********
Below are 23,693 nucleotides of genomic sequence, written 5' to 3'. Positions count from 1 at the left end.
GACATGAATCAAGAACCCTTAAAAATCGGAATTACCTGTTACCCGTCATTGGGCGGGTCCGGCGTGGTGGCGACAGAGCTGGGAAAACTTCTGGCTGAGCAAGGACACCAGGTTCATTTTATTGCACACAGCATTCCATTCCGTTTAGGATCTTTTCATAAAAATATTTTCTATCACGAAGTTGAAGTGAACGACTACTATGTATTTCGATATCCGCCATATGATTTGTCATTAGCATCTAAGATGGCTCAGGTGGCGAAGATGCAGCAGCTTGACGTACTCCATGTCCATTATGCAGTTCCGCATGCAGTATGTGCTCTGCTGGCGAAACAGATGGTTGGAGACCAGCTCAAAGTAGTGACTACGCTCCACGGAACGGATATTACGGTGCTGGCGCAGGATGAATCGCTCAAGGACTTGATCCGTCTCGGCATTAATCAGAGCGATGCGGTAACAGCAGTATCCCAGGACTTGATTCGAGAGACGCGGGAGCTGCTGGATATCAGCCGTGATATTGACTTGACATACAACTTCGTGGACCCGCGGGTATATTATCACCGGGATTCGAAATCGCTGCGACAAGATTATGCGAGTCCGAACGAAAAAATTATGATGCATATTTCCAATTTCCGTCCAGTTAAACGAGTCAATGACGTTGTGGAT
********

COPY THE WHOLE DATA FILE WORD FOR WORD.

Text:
Below are 23,693 nucleotides of genomic sequence, written 5' to 3'. Positions count from 1 at the left end.
GACATGAATCAAGAACCCTTAAAAATCGGAATTACCTGTTACCCGTCATTGGGCGGGTCCGGCGTGGTGGCGACAGAGCTGGGAAAACTTCTGGCTGAGCAAGGACACCAGGTTCATTTTATTGCACACAGCATTCCATTCCGTTTAGGATCTTTTCATAAAAATATTTTCTATCACGAAGTTGAAGTGAACGACTACTATGTATTTCGATATCCGCCATATGATTTGTCATTAGCATCTAAGATGGCTCAGGTGGCGAAGATGCAGCAGCTTGACGTACTCCATGTCCATTATGCAGTTCCGCATGCAGTATGTGCTCTGCTGGCGAAACAGATGGTTGGAGACCAGCTCAAAGTAGTGACTACGCTCCACGGAACGGATATTACGGTGCTGGCGCAGGATGAATCGCTCAAGGACTTGATCCGTCTCGGCATTAATCAGAGCGATGCGGTAACAGCAGTATCCCAGGACTTGATTCGAGAGACGCGGGAGCTGCTGGATATCAGCCGTGATATTGACTTGACATACAACTTCGTGGACCCGCGGGTATATTATCACCGGGATTCGAAATCGCTGCGACAAGATTATGCGAGTCCGAACGAAAAAATTATGATGCATATTTCCAATTTCCGTCCAGTTAAACGAGTCAATGACGTTGTGGAT